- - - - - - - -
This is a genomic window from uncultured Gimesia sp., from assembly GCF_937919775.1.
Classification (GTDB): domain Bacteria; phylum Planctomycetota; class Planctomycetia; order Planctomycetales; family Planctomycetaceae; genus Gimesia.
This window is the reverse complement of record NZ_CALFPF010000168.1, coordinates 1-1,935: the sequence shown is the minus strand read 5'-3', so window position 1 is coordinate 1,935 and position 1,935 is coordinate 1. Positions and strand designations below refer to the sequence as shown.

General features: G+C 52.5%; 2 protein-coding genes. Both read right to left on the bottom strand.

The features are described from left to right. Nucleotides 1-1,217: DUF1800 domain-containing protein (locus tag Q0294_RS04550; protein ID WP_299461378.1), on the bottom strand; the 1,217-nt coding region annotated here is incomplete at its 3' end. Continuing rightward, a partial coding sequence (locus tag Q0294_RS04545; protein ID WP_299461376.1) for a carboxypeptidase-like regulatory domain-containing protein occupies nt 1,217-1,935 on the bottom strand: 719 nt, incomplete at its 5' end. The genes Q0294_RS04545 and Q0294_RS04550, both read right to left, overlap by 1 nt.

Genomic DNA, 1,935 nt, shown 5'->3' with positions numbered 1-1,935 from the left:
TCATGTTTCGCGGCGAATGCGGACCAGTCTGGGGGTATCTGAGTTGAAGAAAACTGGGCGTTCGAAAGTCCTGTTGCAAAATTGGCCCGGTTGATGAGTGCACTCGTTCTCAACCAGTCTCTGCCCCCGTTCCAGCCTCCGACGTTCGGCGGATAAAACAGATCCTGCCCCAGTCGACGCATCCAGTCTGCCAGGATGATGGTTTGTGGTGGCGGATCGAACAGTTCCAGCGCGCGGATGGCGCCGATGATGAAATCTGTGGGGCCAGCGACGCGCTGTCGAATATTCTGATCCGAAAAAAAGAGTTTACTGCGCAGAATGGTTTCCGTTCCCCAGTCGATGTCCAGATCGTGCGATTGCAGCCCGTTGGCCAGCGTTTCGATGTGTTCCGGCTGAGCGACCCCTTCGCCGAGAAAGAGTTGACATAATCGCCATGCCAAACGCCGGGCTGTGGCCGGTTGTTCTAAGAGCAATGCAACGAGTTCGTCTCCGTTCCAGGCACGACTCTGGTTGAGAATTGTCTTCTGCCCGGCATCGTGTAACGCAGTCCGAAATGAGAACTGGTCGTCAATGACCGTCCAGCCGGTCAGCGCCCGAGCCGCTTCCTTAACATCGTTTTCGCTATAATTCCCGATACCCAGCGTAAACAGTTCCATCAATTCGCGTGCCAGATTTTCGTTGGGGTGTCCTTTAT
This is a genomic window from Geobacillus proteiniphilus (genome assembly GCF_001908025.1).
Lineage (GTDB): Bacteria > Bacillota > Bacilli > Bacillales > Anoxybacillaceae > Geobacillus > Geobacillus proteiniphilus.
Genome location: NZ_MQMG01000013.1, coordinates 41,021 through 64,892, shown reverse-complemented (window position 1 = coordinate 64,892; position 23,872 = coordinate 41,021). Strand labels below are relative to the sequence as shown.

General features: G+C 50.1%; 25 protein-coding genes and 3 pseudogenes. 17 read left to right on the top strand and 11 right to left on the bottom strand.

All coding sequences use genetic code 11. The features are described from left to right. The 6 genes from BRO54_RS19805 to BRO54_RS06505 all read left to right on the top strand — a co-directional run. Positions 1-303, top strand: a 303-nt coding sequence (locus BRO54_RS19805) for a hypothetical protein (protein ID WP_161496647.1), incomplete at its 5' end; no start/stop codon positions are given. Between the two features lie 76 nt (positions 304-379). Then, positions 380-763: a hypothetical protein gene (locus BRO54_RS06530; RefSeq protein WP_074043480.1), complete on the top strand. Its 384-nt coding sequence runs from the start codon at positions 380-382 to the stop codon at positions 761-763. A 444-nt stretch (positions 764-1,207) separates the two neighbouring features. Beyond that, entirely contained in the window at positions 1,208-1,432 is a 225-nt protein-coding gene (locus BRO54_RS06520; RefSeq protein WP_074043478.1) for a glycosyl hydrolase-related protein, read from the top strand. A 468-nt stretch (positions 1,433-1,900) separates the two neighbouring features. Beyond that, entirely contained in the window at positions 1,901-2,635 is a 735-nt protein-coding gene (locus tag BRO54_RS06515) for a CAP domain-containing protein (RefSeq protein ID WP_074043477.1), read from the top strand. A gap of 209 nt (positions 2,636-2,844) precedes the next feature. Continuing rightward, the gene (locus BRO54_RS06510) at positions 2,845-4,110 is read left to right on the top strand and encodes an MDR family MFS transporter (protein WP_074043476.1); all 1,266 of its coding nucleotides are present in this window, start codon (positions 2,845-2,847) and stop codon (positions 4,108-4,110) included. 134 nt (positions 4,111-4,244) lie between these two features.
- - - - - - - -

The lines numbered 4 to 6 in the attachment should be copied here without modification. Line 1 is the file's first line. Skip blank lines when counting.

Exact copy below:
General features: G+C 52.5%; 2 protein-coding genes. Both read right to left on the bottom strand.

The features are described from left to right. Nucleotides 1-1,217: DUF1800 domain-containing protein (locus tag Q0294_RS04550; protein ID WP_299461378.1), on the bottom strand; the 1,217-nt coding region annotated here is incomplete at its 3' end. Continuing rightward, a partial coding sequence (locus tag Q0294_RS04545; protein ID WP_299461376.1) for a carboxypeptidase-like regulatory domain-containing protein occupies nt 1,217-1,935 on the bottom strand: 719 nt, incomplete at its 5' end. The genes Q0294_RS04545 and Q0294_RS04550, both read right to left, overlap by 1 nt.

Genomic DNA, 1,935 nt, shown 5'->3' with positions numbered 1-1,935 from the left: